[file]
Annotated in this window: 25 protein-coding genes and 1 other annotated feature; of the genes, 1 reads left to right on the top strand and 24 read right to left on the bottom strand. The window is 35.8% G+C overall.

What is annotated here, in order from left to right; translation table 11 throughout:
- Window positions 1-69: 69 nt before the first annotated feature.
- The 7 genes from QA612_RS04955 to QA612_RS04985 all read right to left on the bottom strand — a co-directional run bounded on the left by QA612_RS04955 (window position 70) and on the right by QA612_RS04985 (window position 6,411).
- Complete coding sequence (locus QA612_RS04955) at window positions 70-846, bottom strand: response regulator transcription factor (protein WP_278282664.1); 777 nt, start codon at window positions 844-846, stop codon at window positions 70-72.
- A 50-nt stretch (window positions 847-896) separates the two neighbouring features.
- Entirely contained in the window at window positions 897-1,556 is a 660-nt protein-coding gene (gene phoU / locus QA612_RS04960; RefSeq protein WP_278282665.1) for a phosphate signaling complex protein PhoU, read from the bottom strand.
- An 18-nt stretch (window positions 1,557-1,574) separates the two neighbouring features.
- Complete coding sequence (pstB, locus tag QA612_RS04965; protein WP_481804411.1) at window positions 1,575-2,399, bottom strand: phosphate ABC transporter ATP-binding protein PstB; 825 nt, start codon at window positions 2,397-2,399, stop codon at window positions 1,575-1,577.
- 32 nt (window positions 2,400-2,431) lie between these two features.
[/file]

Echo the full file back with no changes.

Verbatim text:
Annotated in this window: 25 protein-coding genes and 1 other annotated feature; of the genes, 1 reads left to right on the top strand and 24 read right to left on the bottom strand. The window is 35.8% G+C overall.

What is annotated here, in order from left to right; translation table 11 throughout:
- Window positions 1-69: 69 nt before the first annotated feature.
- The 7 genes from QA612_RS04955 to QA612_RS04985 all read right to left on the bottom strand — a co-directional run bounded on the left by QA612_RS04955 (window position 70) and on the right by QA612_RS04985 (window position 6,411).
- Complete coding sequence (locus QA612_RS04955) at window positions 70-846, bottom strand: response regulator transcription factor (protein WP_278282664.1); 777 nt, start codon at window positions 844-846, stop codon at window positions 70-72.
- A 50-nt stretch (window positions 847-896) separates the two neighbouring features.
- Entirely contained in the window at window positions 897-1,556 is a 660-nt protein-coding gene (gene phoU / locus QA612_RS04960; RefSeq protein WP_278282665.1) for a phosphate signaling complex protein PhoU, read from the bottom strand.
- An 18-nt stretch (window positions 1,557-1,574) separates the two neighbouring features.
- Complete coding sequence (pstB, locus tag QA612_RS04965; protein WP_481804411.1) at window positions 1,575-2,399, bottom strand: phosphate ABC transporter ATP-binding protein PstB; 825 nt, start codon at window positions 2,397-2,399, stop codon at window positions 1,575-1,577.
- 32 nt (window positions 2,400-2,431) lie between these two features.